After almost three years of residence in Seoul, my husband and I haven’t yet been back to the United States. As a result of our extended time abroad, we end up going on a hunt for special foods whenever we travel overseas. Known to raid stores for US-brand snacks, haloumi cheese, and Taiwanese pineapple cakes, I’ve also dragged my husband to Sydney’s Chinatown specifically to seek out star anise and low-sodium Kikkoman soy sauce. While imported goods are growing easier to find in Korea, experience has taught me that foreign goods are often limited to those who are willing to jump through hoops. You might need to make long treks across Seoul, navigate exclusively Korean websites, and/or pay a higher amount than you normally would in your home country.
While imported goods are growing easier to find in Korea, experience has taught me that foreign goods are often limited to those who are willing to jump through hoops.
With many new job contracts beginning in the fall, countless numbers of individuals from abroad will relocate to Seoul to begin life under a new title: expat. Perhaps you’re one of the hundreds making the move and could use a few tips on how to pack for life in the capital.
Before you rush out to stock up on your favorite comfort foods and household items, it’s worth recognizing that with your move there will be an exchange in lifestyle. Sure, there’s nothing like having a few things from back home to make a foreign life feel slightly more familiar. But don’t let this be a barrier between yourself and Korean culture! Hopefully, through experimentation and a few adjustments over time, you may find yourself less dependent on international products, learning to love the grand experiment of life abroad.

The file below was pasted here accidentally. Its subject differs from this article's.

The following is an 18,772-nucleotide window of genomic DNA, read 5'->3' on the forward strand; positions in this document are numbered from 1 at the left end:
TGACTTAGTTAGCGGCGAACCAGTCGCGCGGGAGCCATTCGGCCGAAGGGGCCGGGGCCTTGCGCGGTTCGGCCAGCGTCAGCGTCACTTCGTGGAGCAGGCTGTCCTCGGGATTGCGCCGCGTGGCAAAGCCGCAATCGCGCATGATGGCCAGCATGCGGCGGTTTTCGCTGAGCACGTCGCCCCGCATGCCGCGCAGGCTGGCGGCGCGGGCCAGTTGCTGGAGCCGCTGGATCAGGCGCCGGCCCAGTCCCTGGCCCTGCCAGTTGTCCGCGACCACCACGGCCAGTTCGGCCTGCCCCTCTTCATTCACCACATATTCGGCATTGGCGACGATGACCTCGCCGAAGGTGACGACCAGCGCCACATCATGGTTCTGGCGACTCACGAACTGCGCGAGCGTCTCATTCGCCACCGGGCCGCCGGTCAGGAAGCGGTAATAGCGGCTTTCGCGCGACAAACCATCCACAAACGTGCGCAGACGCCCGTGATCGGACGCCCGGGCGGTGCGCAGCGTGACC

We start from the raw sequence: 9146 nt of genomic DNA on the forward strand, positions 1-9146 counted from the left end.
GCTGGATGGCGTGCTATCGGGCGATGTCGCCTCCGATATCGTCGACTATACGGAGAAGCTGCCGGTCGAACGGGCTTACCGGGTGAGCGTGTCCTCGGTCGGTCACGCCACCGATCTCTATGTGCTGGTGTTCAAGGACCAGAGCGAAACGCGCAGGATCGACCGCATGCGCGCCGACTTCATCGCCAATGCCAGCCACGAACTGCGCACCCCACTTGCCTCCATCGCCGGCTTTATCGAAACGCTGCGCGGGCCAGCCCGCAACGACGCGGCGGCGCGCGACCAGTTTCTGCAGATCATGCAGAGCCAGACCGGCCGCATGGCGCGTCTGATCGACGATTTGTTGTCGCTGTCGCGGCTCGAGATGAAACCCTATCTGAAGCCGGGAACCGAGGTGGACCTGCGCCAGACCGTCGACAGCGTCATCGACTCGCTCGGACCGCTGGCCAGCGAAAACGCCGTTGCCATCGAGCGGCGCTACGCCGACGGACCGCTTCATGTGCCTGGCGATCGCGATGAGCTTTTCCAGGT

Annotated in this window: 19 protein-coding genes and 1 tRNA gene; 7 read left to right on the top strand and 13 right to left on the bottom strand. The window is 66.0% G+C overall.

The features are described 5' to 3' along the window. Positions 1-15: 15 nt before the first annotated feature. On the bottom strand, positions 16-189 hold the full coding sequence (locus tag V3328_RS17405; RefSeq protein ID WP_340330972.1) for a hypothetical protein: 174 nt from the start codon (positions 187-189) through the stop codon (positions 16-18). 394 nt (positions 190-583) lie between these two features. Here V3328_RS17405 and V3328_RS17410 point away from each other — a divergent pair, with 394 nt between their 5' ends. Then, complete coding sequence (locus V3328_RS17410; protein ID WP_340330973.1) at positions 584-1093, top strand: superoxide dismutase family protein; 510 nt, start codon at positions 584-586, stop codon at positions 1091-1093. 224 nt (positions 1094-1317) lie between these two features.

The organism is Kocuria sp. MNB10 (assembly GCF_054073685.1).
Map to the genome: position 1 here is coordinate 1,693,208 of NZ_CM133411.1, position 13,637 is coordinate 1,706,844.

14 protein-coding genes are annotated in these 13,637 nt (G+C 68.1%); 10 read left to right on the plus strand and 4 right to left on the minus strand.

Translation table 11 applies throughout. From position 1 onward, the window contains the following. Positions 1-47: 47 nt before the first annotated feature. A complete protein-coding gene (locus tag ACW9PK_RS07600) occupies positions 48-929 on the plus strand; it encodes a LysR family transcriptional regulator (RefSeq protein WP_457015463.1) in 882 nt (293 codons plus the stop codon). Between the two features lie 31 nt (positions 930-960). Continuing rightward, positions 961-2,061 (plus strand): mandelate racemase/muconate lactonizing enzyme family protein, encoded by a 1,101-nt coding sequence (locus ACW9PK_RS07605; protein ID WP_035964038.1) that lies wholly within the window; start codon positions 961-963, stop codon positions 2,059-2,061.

Until then, here’s a short packing list compiled below, garnered from conversations with expats from all over the globe, currently living in Seoul. We think these ideas will help you arrive well-equipped for a smooth transition. You might even find an expat asking you, wide-eyed, “Where did you buy that?!” to which you can smugly reply, “Oh, this? I brought it from home!”
Clothing + Outdoor Apparel
It’s a safe bet that in Asia, clothing sizes follow Asian body types- so be prepared to pay a bit of a premium for larger, western sizes. Women’s shoes over size 8 are generally unavailable. In addition, with 75% of the land filled with mountains, hiking is a popular pastime you may be interested in checking out. Due to its centralized location, Korea is also a great base point from which to travel to other parts of Asia. High quality domestic and international brands for sturdy, hiking and travel-ready gear do exist- but check out the price difference: A water-proof Gore-Tex jacket found for around $100 USD on Amazon.com may run as high as $300 USD in a Korean sportswear shop.
Beauty + Hygiene
Consider bringing along your toothbrush/toothpaste of choice. Unlike breathtakingly minty western counterparts, Korea’s toothpastes tend to have a medicinal or herb-ish flavor. As for toothbrush bristles, western expats mention they lean toward “soft” on the firmness scale. Some Japanese acquaintances, on the other hand, claim the bristles are “too firm.” Among a wide variety of domestic brands, many stores in Seoul also carry the U.S. Arm and Hammer brand toothpaste, as well as a line of Dentor products from Japan. Pricing is fairly reasonable: Only about $1-3 higher for imported brands. Sensitive skin types will be glad to find Aveeno and Cetaphil available. An $8 bottle of Aveeno lotion at Costco will run about $14 in major Korean chain stores like E-Mart or Kim’s Club.